R.I.P. tahrs of Table Mountain

From ANIMAL PEOPLE, November 2004:

CAPE TOWN–The last 138 of the Himalayan tahr who inhabited
Table Mountain National Park, overlooking Cape Town, “have been
exterminated by South African National Parks,” Cape Town Adopt-A-Pet
founder Cicely Blumberg e-mailed to ANIMAL PEOPLE on October 26,
“Park manager Brett Myrdal said that the tahr killing is all
over,” Blumberg added, “because the rangers cannot find any more.
The fact that a funded capture and relocation package was presented
to SANParks in March 2004, to which they agreed in an e-mail to the
Marchig Animal Welfare Trust on March 18, is never mentioned,”
Blumberg continued. “Instead they say that no proposal was ever
“The big story now,” Blumberg said, “is that SANParks have
released klipspringer antelope into the park. They said that the
tahr had to be removed before the klipspringer could be
reintroduced.” Nine klipspringer were released on October 27, with
18 more to follow, along with nine grey rhebuck, also native to
Table Mountain but long ago poached out.

Klipspringer and tahr shared Table Mountain from 1935, when
a pair of tahr escaped on their first day at the long defunct Groot
Schnur Zoo, until 1972, when mapmakers Peter Slingsby and Marybelle
Donald made the last confirmed sightings. In 1972 the park
management made their first effort to kill the tahr, native to
India, to remove competition with the klipspringer–but it was the
klipspringer who were never seen again.
“It is with deep sorrow that I learn that the tahrs have been
shot,” said Maneka Gandhi, founder of the Indian national
organization People for Animals and a member of the Indian
parliament. “I cannot understand why, since India was willing to
take them and a formal offer was made three years ago. Killing,
‘culling’ to give it scientific cover, was not necessary. For a
species so rare that it is almost extinct to be killed makes no
sense. Now I am told that elephants will be culled,” at Kruger
National Park, on the far side of South Africa, “and then perhaps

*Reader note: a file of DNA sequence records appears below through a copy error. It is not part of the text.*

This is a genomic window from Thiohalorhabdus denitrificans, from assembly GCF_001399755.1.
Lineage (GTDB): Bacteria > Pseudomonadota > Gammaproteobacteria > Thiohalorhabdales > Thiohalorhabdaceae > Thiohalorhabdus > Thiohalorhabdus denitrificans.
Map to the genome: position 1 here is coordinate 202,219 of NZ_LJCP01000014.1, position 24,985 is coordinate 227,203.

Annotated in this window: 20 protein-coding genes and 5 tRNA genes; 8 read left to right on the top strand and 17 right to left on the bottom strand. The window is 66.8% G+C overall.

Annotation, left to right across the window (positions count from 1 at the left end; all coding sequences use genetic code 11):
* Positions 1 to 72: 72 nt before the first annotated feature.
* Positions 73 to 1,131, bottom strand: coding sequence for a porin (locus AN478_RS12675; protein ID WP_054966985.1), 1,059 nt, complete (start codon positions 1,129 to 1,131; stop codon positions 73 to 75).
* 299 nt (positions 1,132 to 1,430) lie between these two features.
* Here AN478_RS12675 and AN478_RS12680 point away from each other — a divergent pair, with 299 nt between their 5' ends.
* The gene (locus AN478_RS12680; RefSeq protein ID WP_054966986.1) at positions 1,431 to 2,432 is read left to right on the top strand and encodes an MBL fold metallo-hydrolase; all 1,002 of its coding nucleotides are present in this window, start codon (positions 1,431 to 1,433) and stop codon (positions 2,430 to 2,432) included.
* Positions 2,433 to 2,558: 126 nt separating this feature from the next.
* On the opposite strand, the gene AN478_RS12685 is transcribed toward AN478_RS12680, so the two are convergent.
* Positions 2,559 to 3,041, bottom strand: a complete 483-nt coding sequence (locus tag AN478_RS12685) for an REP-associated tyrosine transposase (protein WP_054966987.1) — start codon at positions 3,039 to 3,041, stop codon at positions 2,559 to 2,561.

SANParks will target something else.”
“It is very likely that the fallow and sambar deer will be
next,” opined Blumberg, mentioning two other non-native species on
Table Mountain–but feral peacocks at the neighboring Steenberg Golf
Estate were actually next in the gunsights.
Beloved by some residents, the peacocks– India’s national
bird–are hated by others for their cries.
“These birds are a threat to indigenous bird life,” claimed
Steenberg Homeowners Association President Harry White. “We are
situated next to Table Mountain, and have to take a certain
Olive farmer Trevor Brodricks volunteered to take the
peacocks to his land in the Breede River Valley. That just left the
problem of capturing them.
SANParks chief David Mabunda, who authorized the final tahr
massacre, on October 19 convened an “indaba,” or consultation
meeting, to discuss lifting the 1995 moratorium on culling elephants
at Kruger. SANParks contends that the 12,000 elephants now
inhabiting Kruger are destroying the habitat.
The “indaba” was seen by many animal advocates as a public
relations gesture preliminary to culling, and culling as chiefly a
way to increase the SANParks ivory stock, looking toward the
possibility of winning permission from the Convention on
International Trade in Endangered Species to sell ivory to Japan.


Mapmaker Slingsby endorsed the reintroduction of klipspringer
and rhebuck to Table Mountain, and asked that baboons be
reintroduced as well.
Kalahari Raptor Centre co-director Chris Mercer recalled what
happened the last time baboons were reintroduced somewhere.
“Near Vredefort in the North West Province,” Mercer wrote,
“local farmers formed the Vredefort Dome Conservancy, intending to
transform the area into a beautiful tourist attraction and to apply
[to the United Nations Environment Program] for World Heritage
status,” already conferred on Table Mountain.
“In 1998 they asked the Centre for Animal Rehabilitation and
Education baboon rehab sanctuary, founded and run by 72 year old
Rita Miljo, to bring some of her rehabilitated baboons there to
re-establish a natural baboon population.
“Then the hard part began,” Mercer continued. “North West
Conservation department bureaucrats managed to delay the baboon
release for four long years, requiring all sorts of veterinary tests
on the animals, and even medical tests on CARE staff.
“In line with CARE’s strict release procedures, every local
farmer at the release site had been consulted, and all had consented
to the reintroduction. The releases went smoothly. CARE staff stayed
with each troop for four and six months, respectively until Rita was
quite satisfied that the baboons would cope on their own.”
In October 1993, however, five baboons were poisoned, and
an orphaned baby died. “In August 2004,” Mercer added, “the alpha
male was shot by a neighbouring farmer, who bragged on TV that he
would ‘kill the lot of the damned animals.’
“Rita Miljo had to act to protect her baboons,” said Mercer,
“since the provincial conservation authorities clearly had no
intention of doing so. She asked one of the Dome Conservancy members
to re-capture the remaining baboons and keep them safe in an
enclosure until she could be persuaded that the Dome proposed world
heritage site was again safe for them. She notified the provincial
conservation authorities, who reacted by fining her agent for
keeping baboons without a permit.”

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